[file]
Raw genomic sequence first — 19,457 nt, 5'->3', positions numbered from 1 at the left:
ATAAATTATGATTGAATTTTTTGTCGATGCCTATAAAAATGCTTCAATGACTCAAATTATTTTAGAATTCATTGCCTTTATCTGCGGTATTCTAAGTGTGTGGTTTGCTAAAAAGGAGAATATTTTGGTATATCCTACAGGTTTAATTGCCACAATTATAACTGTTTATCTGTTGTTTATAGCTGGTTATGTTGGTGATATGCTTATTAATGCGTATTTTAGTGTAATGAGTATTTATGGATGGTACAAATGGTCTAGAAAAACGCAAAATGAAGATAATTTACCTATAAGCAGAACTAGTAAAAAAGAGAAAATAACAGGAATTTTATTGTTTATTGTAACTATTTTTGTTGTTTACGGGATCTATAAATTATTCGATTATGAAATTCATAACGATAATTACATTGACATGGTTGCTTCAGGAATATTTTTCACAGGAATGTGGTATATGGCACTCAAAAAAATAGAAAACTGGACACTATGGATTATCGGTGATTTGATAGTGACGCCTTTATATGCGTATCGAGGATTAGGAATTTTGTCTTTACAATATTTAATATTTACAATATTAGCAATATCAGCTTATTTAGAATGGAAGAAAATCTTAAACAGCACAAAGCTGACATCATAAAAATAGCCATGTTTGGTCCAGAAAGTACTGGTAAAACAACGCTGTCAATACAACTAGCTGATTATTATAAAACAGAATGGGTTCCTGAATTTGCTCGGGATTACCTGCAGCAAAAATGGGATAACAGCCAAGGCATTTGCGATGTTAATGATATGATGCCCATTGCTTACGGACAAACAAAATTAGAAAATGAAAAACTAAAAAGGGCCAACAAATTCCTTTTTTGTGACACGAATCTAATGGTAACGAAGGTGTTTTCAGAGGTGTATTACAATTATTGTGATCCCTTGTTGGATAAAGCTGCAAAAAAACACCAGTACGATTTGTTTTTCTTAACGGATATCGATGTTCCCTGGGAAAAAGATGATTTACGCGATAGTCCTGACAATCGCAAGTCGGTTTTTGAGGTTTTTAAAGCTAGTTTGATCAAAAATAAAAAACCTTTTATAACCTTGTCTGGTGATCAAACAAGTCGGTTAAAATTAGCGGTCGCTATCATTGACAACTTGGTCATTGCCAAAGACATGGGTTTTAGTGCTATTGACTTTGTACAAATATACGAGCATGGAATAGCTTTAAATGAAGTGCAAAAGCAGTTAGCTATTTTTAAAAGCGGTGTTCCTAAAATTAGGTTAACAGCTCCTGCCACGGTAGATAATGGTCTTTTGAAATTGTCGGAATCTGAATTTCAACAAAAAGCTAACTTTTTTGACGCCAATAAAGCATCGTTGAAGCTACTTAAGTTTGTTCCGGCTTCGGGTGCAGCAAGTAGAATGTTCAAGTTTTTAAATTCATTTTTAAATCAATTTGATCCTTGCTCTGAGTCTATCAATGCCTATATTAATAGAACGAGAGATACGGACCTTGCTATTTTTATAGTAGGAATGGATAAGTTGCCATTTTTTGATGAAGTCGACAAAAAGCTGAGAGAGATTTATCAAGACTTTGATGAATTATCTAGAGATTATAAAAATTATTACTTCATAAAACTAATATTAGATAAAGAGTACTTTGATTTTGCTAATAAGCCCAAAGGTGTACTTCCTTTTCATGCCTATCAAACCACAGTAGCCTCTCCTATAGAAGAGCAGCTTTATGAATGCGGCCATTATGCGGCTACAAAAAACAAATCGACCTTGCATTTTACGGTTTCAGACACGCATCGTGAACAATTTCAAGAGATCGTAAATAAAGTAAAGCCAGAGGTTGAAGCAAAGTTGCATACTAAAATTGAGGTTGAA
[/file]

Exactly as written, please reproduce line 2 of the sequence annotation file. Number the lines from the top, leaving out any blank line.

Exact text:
ATAAATTATGATTGAATTTTTTGTCGATGCCTATAAAAATGCTTCAATGACTCAAATTATTTTAGAATTCATTGCCTTTATCTGCGGTATTCTAAGTGTGTGGTTTGCTAAAAAGGAGAATATTTTGGTATATCCTACAGGTTTAATTGCCACAATTATAACTGTTTATCTGTTGTTTATAGCTGGTTATGTTGGTGATATGCTTATTAATGCGTATTTTAGTGTAATGAGTATTTATGGATGGTACAAATGGTCTAGAAAAACGCAAAATGAAGATAATTTACCTATAAGCAGAACTAGTAAAAAAGAGAAAATAACAGGAATTTTATTGTTTATTGTAACTATTTTTGTTGTTTACGGGATCTATAAATTATTCGATTATGAAATTCATAACGATAATTACATTGACATGGTTGCTTCAGGAATATTTTTCACAGGAATGTGGTATATGGCACTCAAAAAAATAGAAAACTGGACACTATGGATTATCGGTGATTTGATAGTGACGCCTTTATATGCGTATCGAGGATTAGGAATTTTGTCTTTACAATATTTAATATTTACAATATTAGCAATATCAGCTTATTTAGAATGGAAGAAAATCTTAAACAGCACAAAGCTGACATCATAAAAATAGCCATGTTTGGTCCAGAAAGTACTGGTAAAACAACGCTGTCAATACAACTAGCTGATTATTATAAAACAGAATGGGTTCCTGAATTTGCTCGGGATTACCTGCAGCAAAAATGGGATAACAGCCAAGGCATTTGCGATGTTAATGATATGATGCCCATTGCTTACGGACAAACAAAATTAGAAAATGAAAAACTAAAAAGGGCCAACAAATTCCTTTTTTGTGACACGAATCTAATGGTAACGAAGGTGTTTTCAGAGGTGTATTACAATTATTGTGATCCCTTGTTGGATAAAGCTGCAAAAAAACACCAGTACGATTTGTTTTTCTTAACGGATATCGATGTTCCCTGGGAAAAAGATGATTTACGCGATAGTCCTGACAATCGCAAGTCGGTTTTTGAGGTTTTTAAAGCTAGTTTGATCAAAAATAAAAAACCTTTTATAACCTTGTCTGGTGATCAAACAAGTCGGTTAAAATTAGCGGTCGCTATCATTGACAACTTGGTCATTGCCAAAGACATGGGTTTTAGTGCTATTGACTTTGTACAAATATACGAGCATGGAATAGCTTTAAATGAAGTGCAAAAGCAGTTAGCTATTTTTAAAAGCGGTGTTCCTAAAATTAGGTTAACAGCTCCTGCCACGGTAGATAATGGTCTTTTGAAATTGTCGGAATCTGAATTTCAACAAAAAGCTAACTTTTTTGACGCCAATAAAGCATCGTTGAAGCTACTTAAGTTTGTTCCGGCTTCGGGTGCAGCAAGTAGAATGTTCAAGTTTTTAAATTCATTTTTAAATCAATTTGATCCTTGCTCTGAGTCTATCAATGCCTATATTAATAGAACGAGAGATACGGACCTTGCTATTTTTATAGTAGGAATGGATAAGTTGCCATTTTTTGATGAAGTCGACAAAAAGCTGAGAGAGATTTATCAAGACTTTGATGAATTATCTAGAGATTATAAAAATTATTACTTCATAAAACTAATATTAGATAAAGAGTACTTTGATTTTGCTAATAAGCCCAAAGGTGTACTTCCTTTTCATGCCTATCAAACCACAGTAGCCTCTCCTATAGAAGAGCAGCTTTATGAATGCGGCCATTATGCGGCTACAAAAAACAAATCGACCTTGCATTTTACGGTTTCAGACACGCATCGTGAACAATTTCAAGAGATCGTAAATAAAGTAAAGCCAGAGGTTGAAGCAAAGTTGCATACTAAAATTGAGGTTGAA